The feuding leaders of Somalia's transitional government are deadlocked in a dispute over cabinet appointments as Islamist rebel forces advance to within striking distance of the capital, Mogadishu. VOA correspondent Peter Heinlein reports from Addis Ababa, where Somalia's president and prime minister met Ethiopian officials for urgent talks how to settle political differences and meet the rebel challenge.
Somali President Abdullahi Yusuf and Prime Minister Nur Hassan Hussein met Friday with Ethiopian Foreign Minister Seyoum Mesfin for what were described as frank talks.
Sources close to the meeting said Ethiopian officials urged the two Somali leaders to settle a political dispute over cabinet posts. But at the end of the day, those sources said neither President Yusuf or Prime Minister Hussein was willing to yield. Both men left later in the day for Nairobi, where discussions are said to be continuing on formation of a new government of national unity to replace the embattled Transitional Federal Government, which holds power mostly in name only.
Amid the political wrangling in the Ethiopian and Kenyan capitals, reports from inside Somalia indicate fighters from the extremist al-Shabab are advancing on the Somali capital, Mogadishu. Shabab forces met no resistance this week when they moved into the key port of Marka, less than 100 kilometers south of the capital. News reports said they immediately imposed strict Islamic law.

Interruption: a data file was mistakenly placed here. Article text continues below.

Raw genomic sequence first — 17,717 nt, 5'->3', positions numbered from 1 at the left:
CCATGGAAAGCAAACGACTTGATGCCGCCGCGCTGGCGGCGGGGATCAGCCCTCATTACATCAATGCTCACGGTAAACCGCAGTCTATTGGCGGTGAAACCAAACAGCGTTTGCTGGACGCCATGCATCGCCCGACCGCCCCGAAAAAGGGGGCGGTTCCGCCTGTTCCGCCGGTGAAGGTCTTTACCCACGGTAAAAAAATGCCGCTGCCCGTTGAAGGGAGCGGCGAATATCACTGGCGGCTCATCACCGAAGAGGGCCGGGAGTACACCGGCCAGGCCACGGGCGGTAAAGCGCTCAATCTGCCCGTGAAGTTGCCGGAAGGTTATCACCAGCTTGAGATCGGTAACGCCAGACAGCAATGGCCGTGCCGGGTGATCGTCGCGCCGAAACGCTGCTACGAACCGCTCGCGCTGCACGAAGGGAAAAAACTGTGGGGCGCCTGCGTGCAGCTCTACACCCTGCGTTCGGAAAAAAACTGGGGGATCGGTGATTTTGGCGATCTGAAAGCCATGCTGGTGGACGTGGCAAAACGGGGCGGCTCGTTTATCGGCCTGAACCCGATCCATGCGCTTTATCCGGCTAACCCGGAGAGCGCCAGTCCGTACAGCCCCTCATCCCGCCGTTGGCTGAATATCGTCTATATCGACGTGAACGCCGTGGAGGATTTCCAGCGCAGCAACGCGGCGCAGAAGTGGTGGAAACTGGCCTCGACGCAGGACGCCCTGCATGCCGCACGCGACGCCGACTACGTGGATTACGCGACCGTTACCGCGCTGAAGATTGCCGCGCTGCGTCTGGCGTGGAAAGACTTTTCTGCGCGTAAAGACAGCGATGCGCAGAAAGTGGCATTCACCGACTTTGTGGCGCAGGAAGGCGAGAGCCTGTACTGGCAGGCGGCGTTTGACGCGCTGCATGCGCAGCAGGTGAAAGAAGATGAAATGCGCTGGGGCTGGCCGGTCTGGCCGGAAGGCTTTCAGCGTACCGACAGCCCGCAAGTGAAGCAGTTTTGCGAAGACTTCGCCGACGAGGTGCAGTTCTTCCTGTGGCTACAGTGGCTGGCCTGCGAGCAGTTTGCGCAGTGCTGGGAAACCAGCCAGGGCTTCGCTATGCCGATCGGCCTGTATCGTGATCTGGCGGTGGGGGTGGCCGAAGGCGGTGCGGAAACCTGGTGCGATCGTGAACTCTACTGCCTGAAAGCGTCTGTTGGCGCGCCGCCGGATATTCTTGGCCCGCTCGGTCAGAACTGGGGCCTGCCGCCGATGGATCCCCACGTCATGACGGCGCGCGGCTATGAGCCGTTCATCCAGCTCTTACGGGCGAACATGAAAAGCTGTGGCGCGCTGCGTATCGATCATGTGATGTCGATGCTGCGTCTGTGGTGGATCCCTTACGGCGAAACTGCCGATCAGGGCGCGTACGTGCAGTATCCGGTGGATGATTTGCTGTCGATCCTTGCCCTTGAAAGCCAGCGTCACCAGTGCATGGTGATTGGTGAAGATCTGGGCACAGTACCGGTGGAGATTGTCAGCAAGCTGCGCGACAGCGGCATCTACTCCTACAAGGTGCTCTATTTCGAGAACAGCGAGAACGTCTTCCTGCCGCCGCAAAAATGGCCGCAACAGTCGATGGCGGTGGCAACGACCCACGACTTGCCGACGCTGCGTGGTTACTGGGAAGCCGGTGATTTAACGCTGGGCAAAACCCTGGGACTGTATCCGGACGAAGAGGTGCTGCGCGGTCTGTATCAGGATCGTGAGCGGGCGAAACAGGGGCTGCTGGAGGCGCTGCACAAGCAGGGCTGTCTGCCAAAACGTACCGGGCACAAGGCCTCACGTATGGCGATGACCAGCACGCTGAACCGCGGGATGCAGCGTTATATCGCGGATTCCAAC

Ethiopian and Somali officials in Addis Ababa, however, downplayed the significance of al-Shabab's advance. Somalia's former ambassador to Ethiopia and the African Union Abdi Kareem Farah, who is playing a key role in political negotiations, told VOA the areas taken by al-Shabab had not previously been under TFG control.
"Of course we can say they are advancing toward Mogadishu, its quite true, but the areas they are capturing now is not under the TFG, only Marka, where the capital city of lower Shabelle, at one point the TFG appointed administration, but that administration dissolved by itself and the people four months ago," he said.
Farah admits the feuding leaders are in his words "stuck" in their efforts to settle their political dispute, as they had agreed to do in a deal struck through the east African regional grouping IGAD. He said it may be necessary to put aside the disagreement about cabinet posts and proceed directly to the formation of a successor government of national unity, which would include the opposition Alliance for the Re-Liberation of Somalia, or ARS.
Farah said this is an issue on which Prime Minister Hussein, better known as Nur Adde, and President Yusuf agree.
"Nur Adde is the one who started these negotiation. He is serious about it and will continue to finish it. Abdullahi Yusuf and parliament also welcome that. And that is the Unity govt. maybe under Yusuf, or Nur Adde or maybe a complete new leadership," said Farah.
Ethiopian foreign ministry spokesman Wahde Belay expressed regret at the lack of progress in settling Somalia's political dispute, and said it could have a bearing on Ethiopia's decision whether to withdraw its troops from Somalia in line with last month's Djibouti accord. Wahde said Ethiopia remains committed to a withdrawal timetable beginning this month, but noted that he could not predict what might happen in the future.
As he spoke, news agency reports said Somali government troops were massing at a key checkpoint south of Mogadishu where rebel forces are said to have advanced to within a few kilometers of the city.